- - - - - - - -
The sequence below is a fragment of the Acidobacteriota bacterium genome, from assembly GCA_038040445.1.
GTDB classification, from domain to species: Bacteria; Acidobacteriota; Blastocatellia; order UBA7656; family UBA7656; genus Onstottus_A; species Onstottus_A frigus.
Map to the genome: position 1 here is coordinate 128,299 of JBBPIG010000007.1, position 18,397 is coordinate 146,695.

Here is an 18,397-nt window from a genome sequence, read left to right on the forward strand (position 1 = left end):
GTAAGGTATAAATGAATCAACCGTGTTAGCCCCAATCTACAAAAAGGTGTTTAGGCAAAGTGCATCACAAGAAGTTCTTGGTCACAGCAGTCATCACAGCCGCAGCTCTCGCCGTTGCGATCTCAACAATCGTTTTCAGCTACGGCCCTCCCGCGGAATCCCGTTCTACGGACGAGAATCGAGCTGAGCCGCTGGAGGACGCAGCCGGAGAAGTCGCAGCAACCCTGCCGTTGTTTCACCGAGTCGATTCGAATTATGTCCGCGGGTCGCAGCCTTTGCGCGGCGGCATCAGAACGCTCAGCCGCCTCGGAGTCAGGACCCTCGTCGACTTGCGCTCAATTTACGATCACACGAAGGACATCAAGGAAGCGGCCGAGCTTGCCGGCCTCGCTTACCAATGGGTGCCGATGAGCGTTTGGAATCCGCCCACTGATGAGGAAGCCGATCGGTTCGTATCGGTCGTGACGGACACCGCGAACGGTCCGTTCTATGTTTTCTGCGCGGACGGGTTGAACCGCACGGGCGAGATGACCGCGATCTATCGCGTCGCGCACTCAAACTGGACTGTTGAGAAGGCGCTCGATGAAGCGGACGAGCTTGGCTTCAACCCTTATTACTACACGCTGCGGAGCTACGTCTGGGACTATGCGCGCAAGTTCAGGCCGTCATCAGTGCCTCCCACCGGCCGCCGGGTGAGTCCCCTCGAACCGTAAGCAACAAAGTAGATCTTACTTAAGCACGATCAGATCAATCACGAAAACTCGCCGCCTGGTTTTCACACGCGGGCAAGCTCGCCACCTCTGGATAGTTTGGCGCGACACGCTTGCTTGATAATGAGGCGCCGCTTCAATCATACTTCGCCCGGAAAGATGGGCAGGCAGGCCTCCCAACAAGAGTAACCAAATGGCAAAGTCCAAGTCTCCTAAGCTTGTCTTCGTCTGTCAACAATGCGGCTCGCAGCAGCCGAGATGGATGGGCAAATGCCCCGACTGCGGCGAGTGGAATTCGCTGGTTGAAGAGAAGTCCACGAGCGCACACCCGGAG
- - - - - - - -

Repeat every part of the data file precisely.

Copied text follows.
The sequence below is a fragment of the Acidobacteriota bacterium genome, from assembly GCA_038040445.1.
GTDB classification, from domain to species: Bacteria; Acidobacteriota; Blastocatellia; order UBA7656; family UBA7656; genus Onstottus_A; species Onstottus_A frigus.
Map to the genome: position 1 here is coordinate 128,299 of JBBPIG010000007.1, position 18,397 is coordinate 146,695.

Here is an 18,397-nt window from a genome sequence, read left to right on the forward strand (position 1 = left end):
GTAAGGTATAAATGAATCAACCGTGTTAGCCCCAATCTACAAAAAGGTGTTTAGGCAAAGTGCATCACAAGAAGTTCTTGGTCACAGCAGTCATCACAGCCGCAGCTCTCGCCGTTGCGATCTCAACAATCGTTTTCAGCTACGGCCCTCCCGCGGAATCCCGTTCTACGGACGAGAATCGAGCTGAGCCGCTGGAGGACGCAGCCGGAGAAGTCGCAGCAACCCTGCCGTTGTTTCACCGAGTCGATTCGAATTATGTCCGCGGGTCGCAGCCTTTGCGCGGCGGCATCAGAACGCTCAGCCGCCTCGGAGTCAGGACCCTCGTCGACTTGCGCTCAATTTACGATCACACGAAGGACATCAAGGAAGCGGCCGAGCTTGCCGGCCTCGCTTACCAATGGGTGCCGATGAGCGTTTGGAATCCGCCCACTGATGAGGAAGCCGATCGGTTCGTATCGGTCGTGACGGACACCGCGAACGGTCCGTTCTATGTTTTCTGCGCGGACGGGTTGAACCGCACGGGCGAGATGACCGCGATCTATCGCGTCGCGCACTCAAACTGGACTGTTGAGAAGGCGCTCGATGAAGCGGACGAGCTTGGCTTCAACCCTTATTACTACACGCTGCGGAGCTACGTCTGGGACTATGCGCGCAAGTTCAGGCCGTCATCAGTGCCTCCCACCGGCCGCCGGGTGAGTCCCCTCGAACCGTAAGCAACAAAGTAGATCTTACTTAAGCACGATCAGATCAATCACGAAAACTCGCCGCCTGGTTTTCACACGCGGGCAAGCTCGCCACCTCTGGATAGTTTGGCGCGACACGCTTGCTTGATAATGAGGCGCCGCTTCAATCATACTTCGCCCGGAAAGATGGGCAGGCAGGCCTCCCAACAAGAGTAACCAAATGGCAAAGTCCAAGTCTCCTAAGCTTGTCTTCGTCTGTCAACAATGCGGCTCGCAGCAGCCGAGATGGATGGGCAAATGCCCCGACTGCGGCGAGTGGAATTCGCTGGTTGAAGAGAAGTCCACGAGCGCACACCCGGAG